A report by the UK's independent Committee on Climate Change (CCC) concludes that the economic case for new nuclear power deployment is strong and if the pace of renewable wind power should fail to meet targets the deployment of nuclear power should be accelerated to fill the gap.
The committee's report also says that to reduce greenhouse gas emissions by 80% by 2050 implies the almost total decarbonisation of electricity by 2030.
The CCC concludes that nuclear power is cost-competitive with conventional fossil fuel generation, even when decommissioning costs and fluctuations in uranium fuel process are allowed for. The main constraints on new nuclear capacity are likely to be the rate at which new plants could be built, given limited supply of technically competent nuclear specialist engineers and the demanding regulatory frameworks.
In contrast, fossil fuel generation incorporating carbon capture and storage (CCS) would always be more expensive that conventional fossil fuel generation, according to the committee, because of the additional process steps required, although the committee thought CCS was 'technically feasible'.
The cost of deploying low-carbon technologies in the UK would be higher than the world average, according to the CCC, because of higher construction costs, higher costs and time involved in land acquisition and planning procedures. These higher costs affected all technologies, including wind, nuclear and new fossil fuel plant. Over the last three years, there had been large rises in the cost of wind turbines and of solar photovoltaic cells, as well as significant cost overruns in new build nuclear reactor investments. These increases have resulted from a combination of increases in material costs (e.g. steel, which in turn is driven by fossil fuel prices), skill shortages and by bottlenecks in supply chains.
The CCC did not believe that supplies of fuel would not place serious constraints on the growth of nuclear power, given proven and likely uranium supplies, alternative fuel sources and the long-term potential of fast breeder fuel recycling.
One potential issue raised by the CCC was that a greater reliance on nuclear and renewables could lead to an excess of generation capacity on some summer nights. However, the committee envisioned that this excess in supply could find new uses, such as being used to recharge batteries in electric cars. The committee states that it is likely that cost economics will argue for a significant nuclear role within the generation mix, particularly if and when greater use of battery electrical storage (for instance for electric cars) increases the demand for predictable off peak (e.g. overnight) capacity.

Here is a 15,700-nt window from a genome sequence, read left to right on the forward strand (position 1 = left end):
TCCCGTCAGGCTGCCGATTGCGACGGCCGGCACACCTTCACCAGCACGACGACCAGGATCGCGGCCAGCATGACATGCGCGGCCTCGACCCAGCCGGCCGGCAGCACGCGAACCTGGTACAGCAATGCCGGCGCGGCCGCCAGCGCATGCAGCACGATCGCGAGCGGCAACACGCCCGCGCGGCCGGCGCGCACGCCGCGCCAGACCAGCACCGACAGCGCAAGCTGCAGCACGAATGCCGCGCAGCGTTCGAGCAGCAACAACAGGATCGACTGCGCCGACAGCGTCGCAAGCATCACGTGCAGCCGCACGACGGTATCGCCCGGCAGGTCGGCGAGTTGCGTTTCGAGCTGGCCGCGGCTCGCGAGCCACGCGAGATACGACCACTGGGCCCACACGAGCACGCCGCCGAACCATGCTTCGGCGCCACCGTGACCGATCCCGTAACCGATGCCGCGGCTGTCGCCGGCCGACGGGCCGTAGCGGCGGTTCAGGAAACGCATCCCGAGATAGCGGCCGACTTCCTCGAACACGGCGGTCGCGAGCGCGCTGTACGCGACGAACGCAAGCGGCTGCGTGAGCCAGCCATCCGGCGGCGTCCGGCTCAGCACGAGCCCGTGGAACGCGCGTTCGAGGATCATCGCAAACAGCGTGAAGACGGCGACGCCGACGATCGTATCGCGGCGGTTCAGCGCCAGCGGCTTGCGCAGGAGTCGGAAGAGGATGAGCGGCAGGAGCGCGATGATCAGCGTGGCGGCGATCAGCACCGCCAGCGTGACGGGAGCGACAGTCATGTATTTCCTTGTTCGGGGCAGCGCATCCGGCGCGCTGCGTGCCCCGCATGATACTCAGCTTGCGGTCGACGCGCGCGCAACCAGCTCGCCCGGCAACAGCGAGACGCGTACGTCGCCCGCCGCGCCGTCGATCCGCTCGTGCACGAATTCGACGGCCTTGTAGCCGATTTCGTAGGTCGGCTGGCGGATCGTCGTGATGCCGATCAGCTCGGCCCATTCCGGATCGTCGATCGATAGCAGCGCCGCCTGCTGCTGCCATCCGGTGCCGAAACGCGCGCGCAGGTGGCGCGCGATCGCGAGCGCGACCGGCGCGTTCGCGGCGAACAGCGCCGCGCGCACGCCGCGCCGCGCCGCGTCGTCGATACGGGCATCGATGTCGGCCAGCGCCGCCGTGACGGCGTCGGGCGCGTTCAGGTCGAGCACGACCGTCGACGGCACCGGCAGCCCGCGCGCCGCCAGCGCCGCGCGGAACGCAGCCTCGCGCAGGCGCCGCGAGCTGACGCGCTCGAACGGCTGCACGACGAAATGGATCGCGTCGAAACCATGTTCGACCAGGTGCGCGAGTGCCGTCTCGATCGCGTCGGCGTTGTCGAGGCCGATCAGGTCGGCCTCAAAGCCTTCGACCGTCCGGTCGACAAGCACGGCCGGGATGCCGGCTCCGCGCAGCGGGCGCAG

In the longer term, the committee concludes that an 80% cut in the UK's greenhouse gas emissions by 2050 is achievable at a relatively small cost to GDP and that that cost can be appreciably reduced by keeping all technology options for electricity generation open, including renewables, nuclear and CCS.
To facilitate new investment in nuclear energy the CCC states the key public policy priorities will be:
- A clear commitment to the principle of nuclear power deployment if and when cost justified, with supporting licensing and planning policies.
- Clear and radical long-term emission reduction objectives, such as the committee's proposed 80% by 2050 target, which will only be achievable if electricity generation is almost completely
decarbonised by 2030.
- A clear commitment to keep tightening EU Emission Trading Scheme (ETS) caps and to appropriately limit the use of offset credit purchased within the EU ETS, to the extent required to meet long-term emission reduction targets.
The committee, chaired by Lord Adair Turner, advises the UK government on how it can meet its greenhouse gas emission goals. The committee was established in March 2008 after publication of the government's climate change bill, which set a target of a 60% greenhouse gas emissions reduction by 2050 for the UK. The government will report next year on how it intends to meet those targets.